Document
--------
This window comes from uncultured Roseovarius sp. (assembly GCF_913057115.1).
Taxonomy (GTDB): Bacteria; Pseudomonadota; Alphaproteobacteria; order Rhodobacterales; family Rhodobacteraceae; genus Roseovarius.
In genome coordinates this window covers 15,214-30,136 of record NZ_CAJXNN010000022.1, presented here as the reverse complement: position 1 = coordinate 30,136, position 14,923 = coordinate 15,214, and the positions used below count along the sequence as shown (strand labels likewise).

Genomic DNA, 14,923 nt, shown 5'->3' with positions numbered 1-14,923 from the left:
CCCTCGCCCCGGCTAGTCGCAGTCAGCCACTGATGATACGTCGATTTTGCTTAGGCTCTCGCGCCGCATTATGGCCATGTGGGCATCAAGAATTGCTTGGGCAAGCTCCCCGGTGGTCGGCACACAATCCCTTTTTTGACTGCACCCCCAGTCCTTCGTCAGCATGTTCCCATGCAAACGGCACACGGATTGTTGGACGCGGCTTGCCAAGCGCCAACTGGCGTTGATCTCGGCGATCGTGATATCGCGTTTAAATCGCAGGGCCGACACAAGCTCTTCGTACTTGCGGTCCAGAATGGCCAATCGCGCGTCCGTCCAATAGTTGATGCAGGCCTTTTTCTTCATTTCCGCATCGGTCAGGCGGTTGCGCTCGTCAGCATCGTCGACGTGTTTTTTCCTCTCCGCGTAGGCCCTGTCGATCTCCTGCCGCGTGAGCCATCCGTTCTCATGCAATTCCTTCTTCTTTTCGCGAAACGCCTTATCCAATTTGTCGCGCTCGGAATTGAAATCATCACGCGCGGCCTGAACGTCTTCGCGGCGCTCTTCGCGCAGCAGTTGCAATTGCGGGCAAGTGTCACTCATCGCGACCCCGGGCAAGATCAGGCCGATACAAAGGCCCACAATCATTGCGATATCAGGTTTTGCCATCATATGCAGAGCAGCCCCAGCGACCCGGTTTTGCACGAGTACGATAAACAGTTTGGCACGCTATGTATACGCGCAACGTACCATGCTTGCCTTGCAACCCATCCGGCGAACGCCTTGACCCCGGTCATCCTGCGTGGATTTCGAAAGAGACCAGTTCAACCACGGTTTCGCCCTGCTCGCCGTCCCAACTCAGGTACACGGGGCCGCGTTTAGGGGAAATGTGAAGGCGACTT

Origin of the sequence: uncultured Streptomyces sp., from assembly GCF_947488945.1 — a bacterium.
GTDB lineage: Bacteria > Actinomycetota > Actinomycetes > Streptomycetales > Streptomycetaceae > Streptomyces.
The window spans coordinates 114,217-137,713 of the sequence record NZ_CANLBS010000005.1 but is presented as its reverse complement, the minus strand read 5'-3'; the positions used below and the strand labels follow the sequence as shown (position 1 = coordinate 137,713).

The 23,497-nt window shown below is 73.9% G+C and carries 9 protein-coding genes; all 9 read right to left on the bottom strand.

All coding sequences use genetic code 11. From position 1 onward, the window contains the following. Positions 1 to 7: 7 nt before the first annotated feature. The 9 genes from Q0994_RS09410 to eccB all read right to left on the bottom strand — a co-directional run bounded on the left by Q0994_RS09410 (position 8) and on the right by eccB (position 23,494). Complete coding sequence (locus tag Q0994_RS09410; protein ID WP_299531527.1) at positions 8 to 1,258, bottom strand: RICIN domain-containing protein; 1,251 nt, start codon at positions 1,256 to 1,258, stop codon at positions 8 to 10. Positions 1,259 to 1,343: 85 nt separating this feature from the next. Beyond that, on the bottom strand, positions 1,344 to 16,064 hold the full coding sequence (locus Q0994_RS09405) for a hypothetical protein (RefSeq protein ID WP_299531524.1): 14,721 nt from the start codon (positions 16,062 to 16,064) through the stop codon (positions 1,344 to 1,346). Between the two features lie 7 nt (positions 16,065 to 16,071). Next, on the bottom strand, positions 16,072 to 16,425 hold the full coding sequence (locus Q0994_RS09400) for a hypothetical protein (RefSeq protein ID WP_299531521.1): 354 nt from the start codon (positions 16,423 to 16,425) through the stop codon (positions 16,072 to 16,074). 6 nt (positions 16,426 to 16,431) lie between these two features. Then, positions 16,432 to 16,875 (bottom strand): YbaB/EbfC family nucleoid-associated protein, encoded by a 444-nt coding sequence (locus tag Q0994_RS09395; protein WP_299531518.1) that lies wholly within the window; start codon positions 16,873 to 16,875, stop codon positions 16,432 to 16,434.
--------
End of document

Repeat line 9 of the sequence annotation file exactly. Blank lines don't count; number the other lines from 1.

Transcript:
The 23,497-nt window shown below is 73.9% G+C and carries 9 protein-coding genes; all 9 read right to left on the bottom strand.